By Oliver Mtukudzi
My 60th birthday gives me the idea that one must never take for granted each and every day of our lives because each morning is a gift of life that is not guaranteed.
Sixty years are a blessing because some of my peers were not so lucky. I am alive because I think God still has a purpose for me and whatever that purpose is I don’t know. Once our individual purposes are fulfilled, we meet the fullness of our time. And I don’t know what I have to fulfil because one will never know that.
When my son Sam died (March 2010), I want to believe that he had achieved what God had set out for him, young as he was (21). I don’t know what I have done for God to be so blessed with these 60 years and will continue serving the Lord and striving to be a better person before Him.
The purpose of music is to give life and hope to people. Music is a powerful prayer for me to touch the hearts of people. I will continue singing. I don’t feel any old at 60 years . . . I am energetic and strong and still feel like the same Oliver who was one year old once and is going to have many more years.
At 60 I still can do the things that I did when I was 40. Age is defined in time and wisdom . . . wisdom which must be shared among the people and time which we don’t have.
My fans keep me fit, focused and inspired because I have a purpose for them. I ensure I have a decent meal, sadza and the left leg of a chicken is my favourite meal. I walk for an hour with my wife Daisy sometimes for an hour and half daily. She is a huge source of strength and a pillar in my life and work. She makes me happy.
And the birthday is not a celebration of my life alone but it acknowledges many people too — my wife, parents (May Their Souls Rest In Peace), my grandchildren — who should be celebrating that they now have zisekuru chairo, friends, family, staff, fans . . . the list is endless. I love you all.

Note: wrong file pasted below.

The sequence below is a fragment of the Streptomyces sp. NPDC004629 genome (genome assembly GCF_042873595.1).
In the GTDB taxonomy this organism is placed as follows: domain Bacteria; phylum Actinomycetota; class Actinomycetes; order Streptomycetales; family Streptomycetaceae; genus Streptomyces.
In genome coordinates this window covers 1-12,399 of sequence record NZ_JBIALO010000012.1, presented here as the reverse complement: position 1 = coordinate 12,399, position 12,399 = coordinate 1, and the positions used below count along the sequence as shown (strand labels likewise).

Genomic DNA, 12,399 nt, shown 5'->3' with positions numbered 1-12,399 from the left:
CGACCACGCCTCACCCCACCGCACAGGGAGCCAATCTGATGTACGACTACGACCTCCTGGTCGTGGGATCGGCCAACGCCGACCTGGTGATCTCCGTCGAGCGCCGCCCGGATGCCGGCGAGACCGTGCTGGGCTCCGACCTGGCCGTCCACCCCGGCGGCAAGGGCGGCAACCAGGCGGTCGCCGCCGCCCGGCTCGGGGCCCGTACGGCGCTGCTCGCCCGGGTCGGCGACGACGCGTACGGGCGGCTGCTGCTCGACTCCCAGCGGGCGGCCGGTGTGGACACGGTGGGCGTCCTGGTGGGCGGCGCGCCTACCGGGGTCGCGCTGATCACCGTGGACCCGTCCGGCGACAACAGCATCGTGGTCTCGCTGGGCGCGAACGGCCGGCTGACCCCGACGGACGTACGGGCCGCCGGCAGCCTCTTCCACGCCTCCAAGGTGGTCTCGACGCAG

I am releasing my 61st album “Sarawoga” on my birthday and it wasn’t planned that the album coincides with my 60st birthday. I have three other albums ready and I still want to do another song. As long as mankind exists there is always something to talk about . . . and as long as there is something to talk about there is something to sing about.
And so I shall sing always. When my mother said my birth cry was my best ever composition it gives me the feeling that God created me to be an artiste and given the talent to make music.
Our young artistes must be appreciated more because the public attitude towards them is bad. I will continue working with the youngsters, nurturing their talent and mentoring them because they are the future. I am already committed to that cause at Pakare Paye Arts Centre.
It was always my dream as a young boy to serve in the humanitarian field of life and will endeavour to do even more philanthropic work by offering my assistance and service to the disadvantaged amongst us.
To the world leaders, stop wasting time fighting for personal enrichment and power and give more attention to the people and their needs, not certain classes but all people. If we do that we can make the world a better place.
To all the artistes who were there before me and set the pace and left a legacy for us, I salute you. The likes of Thomas Mapfumo, Zexie Manatsa, Tineyi Chikupo, Safirio Madzikatire and others who started before me, I salute them too because their work shaped my art in many ways.
We never competed but complemented.
And the urban groovers who are doing a great job, I salute you guys because makapenga. All the past and present members of the Black Spirits Band are part of my 60 years and I give praise to you.
Foreign friends with whom I have collaborated, I thank you for sharing memorable times and producing works that I treasure always.
And to my fans all over the world, the corporate sector that supports me, the media past and present publications from the 1970s such as Prize Magazine, Parade Magazine, record companies and radio stations I can never thank you enough.
God bless you.
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